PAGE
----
Continued from Part 1…
‘Crossing the Pond’ was Architectural Record’s contemporary celebration of the success of large American architectural firms and the London market’s reaction to being ‘invaded.’ The article remains an insightful commentary on the times, but it is time to reconsider its analysis. (Read AR July 1999 HERE.)
PART 1 of ‘20 Years On’ restarted the 1999 conversation and looked back at the technical advantage US architectural firms had when they arrived in the UK in the 1980s and early 90s, and how that situation continued changed since 1999.
PART 2 continues the conversation with those large American firms that survive and even thrive in the highly competitive UK market. [A summary of current participants is included HERE.]
Most US firms have opened up their design approaches. Others have become more global, using the UK as a springboard to the rest of the world. Many have diversified; a few have specialised.
In 1999, Stuart Lipton, then with the developer Stanhope, while admiring of American implementation skills, was particularly scathing in his remark on American design, claiming that ‘a number of American practices have been producing pastiche … their designs are often very boring, mundane and inappropriate’, but his negative words were also echoed in contemporary comments by the US architects themselves. One freely admitted, ‘much braver work is being done by the Europeans’.
As the American firms settled in, the original Chicago prototype lost its allure, and - in response to increasing emphasis on design performance - American firms opened their approaches to local conditions and beyond. Today’s architects shortlist a few key ideas - ‘innovation’, ‘local sensibilities,’ ‘local regulations’ and ‘life quality issues’ – to start the discussion. Yet – arguably - the most important change has been an update in mindset.
Innovation as the Key: Eugene Kohn, FAIA, Principle at KPF, acknowledged as early as 1999, ‘to win competitions, your designs must be technologically and environmentally innovative’. Reiterating the importance of innovation today, Chris Harvey, AIA, KPF (one time SOM) explains that ‘The rules for a basic commercial building are easy to follow,’ he says, ‘butin idiosyncratic London – with its quirky streets and contextual mix – Miesian boxes are just out of place. Good design boils down to how you innovate – through technology or by typology, facades, massing … or by whatever other creative means’.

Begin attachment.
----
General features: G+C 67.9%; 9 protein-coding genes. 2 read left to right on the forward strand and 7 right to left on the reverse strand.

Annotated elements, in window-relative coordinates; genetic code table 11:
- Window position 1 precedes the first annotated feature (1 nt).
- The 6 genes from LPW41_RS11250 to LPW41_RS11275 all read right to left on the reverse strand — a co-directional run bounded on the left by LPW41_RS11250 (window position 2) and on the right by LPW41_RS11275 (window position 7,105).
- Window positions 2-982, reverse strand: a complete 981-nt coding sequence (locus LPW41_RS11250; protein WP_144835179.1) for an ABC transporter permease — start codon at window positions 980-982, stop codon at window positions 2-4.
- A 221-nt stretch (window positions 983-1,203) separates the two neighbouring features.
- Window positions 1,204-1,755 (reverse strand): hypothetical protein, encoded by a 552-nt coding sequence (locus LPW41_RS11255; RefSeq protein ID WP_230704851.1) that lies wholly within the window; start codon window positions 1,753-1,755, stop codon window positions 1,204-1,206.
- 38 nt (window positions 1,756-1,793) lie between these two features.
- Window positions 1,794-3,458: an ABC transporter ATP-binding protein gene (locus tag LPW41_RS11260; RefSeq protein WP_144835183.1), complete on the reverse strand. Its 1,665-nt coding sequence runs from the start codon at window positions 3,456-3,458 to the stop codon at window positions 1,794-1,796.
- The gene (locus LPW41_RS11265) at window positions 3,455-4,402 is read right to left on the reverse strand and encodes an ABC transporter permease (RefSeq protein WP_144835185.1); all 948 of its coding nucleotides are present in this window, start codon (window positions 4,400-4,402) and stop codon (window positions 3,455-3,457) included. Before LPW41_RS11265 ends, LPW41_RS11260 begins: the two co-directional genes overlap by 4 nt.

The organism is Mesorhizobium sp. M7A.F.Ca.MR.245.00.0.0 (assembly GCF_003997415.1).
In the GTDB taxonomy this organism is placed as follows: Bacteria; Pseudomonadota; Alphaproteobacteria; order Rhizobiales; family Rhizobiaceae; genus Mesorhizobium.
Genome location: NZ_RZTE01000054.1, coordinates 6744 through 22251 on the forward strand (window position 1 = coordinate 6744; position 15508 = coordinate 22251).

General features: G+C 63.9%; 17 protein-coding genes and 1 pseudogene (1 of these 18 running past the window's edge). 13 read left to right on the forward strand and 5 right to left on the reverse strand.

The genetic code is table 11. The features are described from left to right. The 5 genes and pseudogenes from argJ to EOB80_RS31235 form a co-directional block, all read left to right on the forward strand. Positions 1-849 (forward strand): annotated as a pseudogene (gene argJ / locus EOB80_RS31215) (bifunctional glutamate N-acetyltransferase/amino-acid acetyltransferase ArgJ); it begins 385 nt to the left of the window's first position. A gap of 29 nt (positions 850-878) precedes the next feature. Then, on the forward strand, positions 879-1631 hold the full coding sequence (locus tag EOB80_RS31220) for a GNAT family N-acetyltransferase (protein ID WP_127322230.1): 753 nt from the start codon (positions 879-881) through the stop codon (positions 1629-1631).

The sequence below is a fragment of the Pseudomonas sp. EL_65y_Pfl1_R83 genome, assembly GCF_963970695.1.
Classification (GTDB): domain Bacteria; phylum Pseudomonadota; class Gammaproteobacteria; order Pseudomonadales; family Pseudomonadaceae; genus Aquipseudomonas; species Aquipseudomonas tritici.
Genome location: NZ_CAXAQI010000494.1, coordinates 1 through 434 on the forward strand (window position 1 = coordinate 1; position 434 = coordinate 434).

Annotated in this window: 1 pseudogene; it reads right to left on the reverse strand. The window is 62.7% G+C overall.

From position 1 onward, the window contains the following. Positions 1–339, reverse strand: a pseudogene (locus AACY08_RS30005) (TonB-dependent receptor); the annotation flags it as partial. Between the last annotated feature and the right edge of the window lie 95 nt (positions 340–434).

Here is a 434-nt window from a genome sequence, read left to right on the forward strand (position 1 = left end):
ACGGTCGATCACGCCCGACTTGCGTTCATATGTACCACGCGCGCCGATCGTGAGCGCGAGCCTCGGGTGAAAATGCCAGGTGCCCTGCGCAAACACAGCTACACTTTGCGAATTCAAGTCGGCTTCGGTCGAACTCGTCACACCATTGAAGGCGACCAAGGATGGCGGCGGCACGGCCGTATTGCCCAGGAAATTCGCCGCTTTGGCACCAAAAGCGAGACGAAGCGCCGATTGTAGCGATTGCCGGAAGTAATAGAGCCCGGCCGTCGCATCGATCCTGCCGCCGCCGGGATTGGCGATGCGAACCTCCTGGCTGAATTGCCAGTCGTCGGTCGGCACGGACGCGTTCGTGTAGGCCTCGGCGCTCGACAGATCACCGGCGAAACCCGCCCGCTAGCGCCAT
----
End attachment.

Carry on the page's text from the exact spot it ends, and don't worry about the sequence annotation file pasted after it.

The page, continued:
Harvey stresses the importance of teamwork and collaboration with other disciplines as an aid to innovation and finds London – with its rich mixture of professional support and global connections – appreciative of this approach.
As an example, Kevin Flanagan at PLP Architecture has been instrumental in collaborative research with structural engineers and Cambridge University’s Department of Architecture on the use of timber structures in tall buildings – the ‘Oakwood Timber Tower Series’. Starting off as a feasibility study, the research is now bearing fruit with a 35 storey timber building in the works for the Netherlands. Independently, David Walker has consulted specialist consultants and subcontractors before submitting plans for high-rise, timber office building – Tenter House - in London and is anticipating approval shortly.
PLP Architecture’s Amsterdam headquarters for Deloitte - the Edge – has been described as ‘officially, the greenest office building in the world’ (Blomberg 2015), but it owes its reputation as a building people want to work in to its highly wired, connected and adaptive working environments and its ability to integrate with emerging technology. It was agreed by all that innovation - in a world beset by new ideas -requires constant awareness and collaboration with engineers, technology designers and other professionals.
Awareness of Sensibilities: Lee Polisano links better local understanding to long term commitment. Whereas some early Americans ‘had a come-and-go and come-and-go again attitude’, he notes, ‘we never left’. Other US architects also exhibit long term commitment, but those with the longest history – in particular, those with personal ties or independent practices – honour the local ethos most strongly.
Although cultural sensibilities are impossible to isolate and define, their design importance is acknowledged by all participants. Alex Miller describes how ‘the architectural sensitivity here is just all together finer grained’. He chooses as an example a neighbourhood renovation where ‘it was necessary to select the brick not just for the area or the project, but for that side of that end of that particular street’.